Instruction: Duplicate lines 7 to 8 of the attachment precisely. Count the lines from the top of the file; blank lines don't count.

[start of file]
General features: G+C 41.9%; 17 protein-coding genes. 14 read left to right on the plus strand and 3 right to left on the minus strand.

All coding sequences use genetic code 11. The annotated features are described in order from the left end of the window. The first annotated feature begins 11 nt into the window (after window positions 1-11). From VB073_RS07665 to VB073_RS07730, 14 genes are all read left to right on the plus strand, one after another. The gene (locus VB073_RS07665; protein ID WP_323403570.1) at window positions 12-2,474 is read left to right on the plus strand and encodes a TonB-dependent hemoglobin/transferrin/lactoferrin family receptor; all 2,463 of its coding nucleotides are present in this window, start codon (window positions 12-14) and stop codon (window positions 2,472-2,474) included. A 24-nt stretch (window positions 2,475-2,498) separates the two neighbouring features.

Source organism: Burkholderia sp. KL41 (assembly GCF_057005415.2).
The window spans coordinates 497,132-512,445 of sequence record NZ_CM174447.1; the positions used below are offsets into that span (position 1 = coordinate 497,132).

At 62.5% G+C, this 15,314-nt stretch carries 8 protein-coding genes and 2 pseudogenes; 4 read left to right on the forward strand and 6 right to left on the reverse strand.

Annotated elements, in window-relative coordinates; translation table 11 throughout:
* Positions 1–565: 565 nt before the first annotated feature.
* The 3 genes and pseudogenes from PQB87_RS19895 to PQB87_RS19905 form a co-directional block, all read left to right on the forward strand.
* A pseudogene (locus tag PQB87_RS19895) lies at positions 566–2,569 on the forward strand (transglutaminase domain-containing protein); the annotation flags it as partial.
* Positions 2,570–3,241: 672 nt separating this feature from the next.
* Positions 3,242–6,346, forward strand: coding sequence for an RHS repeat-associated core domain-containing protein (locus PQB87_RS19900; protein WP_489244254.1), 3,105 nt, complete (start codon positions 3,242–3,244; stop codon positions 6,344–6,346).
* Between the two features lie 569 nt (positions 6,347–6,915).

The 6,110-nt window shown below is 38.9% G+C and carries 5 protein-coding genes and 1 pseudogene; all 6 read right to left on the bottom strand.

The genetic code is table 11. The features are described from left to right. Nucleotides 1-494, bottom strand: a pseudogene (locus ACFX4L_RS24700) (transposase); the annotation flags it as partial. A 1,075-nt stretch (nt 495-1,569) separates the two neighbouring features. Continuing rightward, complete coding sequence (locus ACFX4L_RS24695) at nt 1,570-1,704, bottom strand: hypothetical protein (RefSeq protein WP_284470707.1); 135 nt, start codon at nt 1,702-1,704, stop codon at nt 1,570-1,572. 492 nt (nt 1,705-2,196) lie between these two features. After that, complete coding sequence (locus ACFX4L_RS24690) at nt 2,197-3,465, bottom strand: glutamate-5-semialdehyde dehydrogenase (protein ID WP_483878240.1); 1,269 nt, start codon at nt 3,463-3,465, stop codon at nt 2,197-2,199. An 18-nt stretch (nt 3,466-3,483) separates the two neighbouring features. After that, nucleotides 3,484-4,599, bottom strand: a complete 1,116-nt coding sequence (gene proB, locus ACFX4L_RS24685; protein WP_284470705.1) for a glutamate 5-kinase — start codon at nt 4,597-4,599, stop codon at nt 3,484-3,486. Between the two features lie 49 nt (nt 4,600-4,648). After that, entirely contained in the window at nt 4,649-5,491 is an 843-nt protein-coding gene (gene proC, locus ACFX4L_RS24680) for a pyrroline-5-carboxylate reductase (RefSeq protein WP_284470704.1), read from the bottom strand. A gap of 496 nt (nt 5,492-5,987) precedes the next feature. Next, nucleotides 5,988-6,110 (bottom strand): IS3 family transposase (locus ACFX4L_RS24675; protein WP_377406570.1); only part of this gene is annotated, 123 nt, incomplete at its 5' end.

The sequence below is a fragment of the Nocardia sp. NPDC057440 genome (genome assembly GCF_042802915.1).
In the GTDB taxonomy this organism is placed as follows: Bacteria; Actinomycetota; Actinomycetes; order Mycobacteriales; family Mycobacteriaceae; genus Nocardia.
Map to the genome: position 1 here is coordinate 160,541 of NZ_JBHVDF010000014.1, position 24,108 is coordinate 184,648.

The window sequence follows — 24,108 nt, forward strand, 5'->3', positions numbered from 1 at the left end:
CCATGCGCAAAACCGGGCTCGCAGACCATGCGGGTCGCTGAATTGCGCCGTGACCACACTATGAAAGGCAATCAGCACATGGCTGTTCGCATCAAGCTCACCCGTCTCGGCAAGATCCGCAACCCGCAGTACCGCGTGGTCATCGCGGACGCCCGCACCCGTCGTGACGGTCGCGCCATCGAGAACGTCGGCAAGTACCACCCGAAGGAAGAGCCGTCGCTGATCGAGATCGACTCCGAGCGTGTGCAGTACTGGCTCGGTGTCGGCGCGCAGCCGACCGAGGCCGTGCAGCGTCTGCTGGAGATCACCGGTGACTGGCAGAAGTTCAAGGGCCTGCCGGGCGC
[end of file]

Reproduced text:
* Positions 1–565: 565 nt before the first annotated feature.
* The 3 genes and pseudogenes from PQB87_RS19895 to PQB87_RS19905 form a co-directional block, all read left to right on the forward strand.